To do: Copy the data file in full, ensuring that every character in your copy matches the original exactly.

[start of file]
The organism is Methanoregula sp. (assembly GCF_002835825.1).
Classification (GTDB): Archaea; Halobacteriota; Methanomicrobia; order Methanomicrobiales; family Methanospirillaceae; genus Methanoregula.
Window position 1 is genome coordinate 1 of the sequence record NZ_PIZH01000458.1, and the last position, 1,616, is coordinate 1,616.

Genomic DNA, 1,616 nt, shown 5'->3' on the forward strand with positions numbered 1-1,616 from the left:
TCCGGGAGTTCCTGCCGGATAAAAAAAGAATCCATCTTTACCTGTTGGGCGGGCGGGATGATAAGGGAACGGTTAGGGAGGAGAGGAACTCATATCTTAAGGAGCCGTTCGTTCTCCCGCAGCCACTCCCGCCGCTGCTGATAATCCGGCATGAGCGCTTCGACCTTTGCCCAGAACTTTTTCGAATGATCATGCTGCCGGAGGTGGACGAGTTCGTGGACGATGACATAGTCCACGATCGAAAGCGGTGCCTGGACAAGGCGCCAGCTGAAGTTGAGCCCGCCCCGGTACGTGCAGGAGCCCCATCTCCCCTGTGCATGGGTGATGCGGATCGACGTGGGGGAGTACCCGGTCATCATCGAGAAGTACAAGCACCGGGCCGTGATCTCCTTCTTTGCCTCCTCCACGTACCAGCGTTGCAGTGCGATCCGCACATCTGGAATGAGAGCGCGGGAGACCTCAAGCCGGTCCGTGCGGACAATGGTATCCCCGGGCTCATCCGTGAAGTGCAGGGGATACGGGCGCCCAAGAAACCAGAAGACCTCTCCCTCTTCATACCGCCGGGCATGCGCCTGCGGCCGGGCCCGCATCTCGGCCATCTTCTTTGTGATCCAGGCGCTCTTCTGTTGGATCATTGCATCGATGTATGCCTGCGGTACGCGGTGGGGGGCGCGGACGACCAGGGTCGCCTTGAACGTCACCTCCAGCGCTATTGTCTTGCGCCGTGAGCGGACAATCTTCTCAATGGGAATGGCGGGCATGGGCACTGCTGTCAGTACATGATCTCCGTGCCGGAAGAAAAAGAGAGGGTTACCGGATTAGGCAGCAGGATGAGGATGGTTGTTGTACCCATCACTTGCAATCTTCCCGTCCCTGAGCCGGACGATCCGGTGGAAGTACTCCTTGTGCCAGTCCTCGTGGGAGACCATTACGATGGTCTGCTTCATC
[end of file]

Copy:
The organism is Methanoregula sp. (assembly GCF_002835825.1).
Classification (GTDB): Archaea; Halobacteriota; Methanomicrobia; order Methanomicrobiales; family Methanospirillaceae; genus Methanoregula.
Window position 1 is genome coordinate 1 of the sequence record NZ_PIZH01000458.1, and the last position, 1,616, is coordinate 1,616.

Genomic DNA, 1,616 nt, shown 5'->3' on the forward strand with positions numbered 1-1,616 from the left:
TCCGGGAGTTCCTGCCGGATAAAAAAAGAATCCATCTTTACCTGTTGGGCGGGCGGGATGATAAGGGAACGGTTAGGGAGGAGAGGAACTCATATCTTAAGGAGCCGTTCGTTCTCCCGCAGCCACTCCCGCCGCTGCTGATAATCCGGCATGAGCGCTTCGACCTTTGCCCAGAACTTTTTCGAATGATCATGCTGCCGGAGGTGGACGAGTTCGTGGACGATGACATAGTCCACGATCGAAAGCGGTGCCTGGACAAGGCGCCAGCTGAAGTTGAGCCCGCCCCGGTACGTGCAGGAGCCCCATCTCCCCTGTGCATGGGTGATGCGGATCGACGTGGGGGAGTACCCGGTCATCATCGAGAAGTACAAGCACCGGGCCGTGATCTCCTTCTTTGCCTCCTCCACGTACCAGCGTTGCAGTGCGATCCGCACATCTGGAATGAGAGCGCGGGAGACCTCAAGCCGGTCCGTGCGGACAATGGTATCCCCGGGCTCATCCGTGAAGTGCAGGGGATACGGGCGCCCAAGAAACCAGAAGACCTCTCCCTCTTCATACCGCCGGGCATGCGCCTGCGGCCGGGCCCGCATCTCGGCCATCTTCTTTGTGATCCAGGCGCTCTTCTGTTGGATCATTGCATCGATGTATGCCTGCGGTACGCGGTGGGGGGCGCGGACGACCAGGGTCGCCTTGAACGTCACCTCCAGCGCTATTGTCTTGCGCCGTGAGCGGACAATCTTCTCAATGGGAATGGCGGGCATGGGCACTGCTGTCAGTACATGATCTCCGTGCCGGAAGAAAAAGAGAGGGTTACCGGATTAGGCAGCAGGATGAGGATGGTTGTTGTACCCATCACTTGCAATCTTCCCGTCCCTGAGCCGGACGATCCGGTGGAAGTACTCCTTGTGCCAGTCCTCGTGGGAGACCATTACGATGGTCTGCTTCATC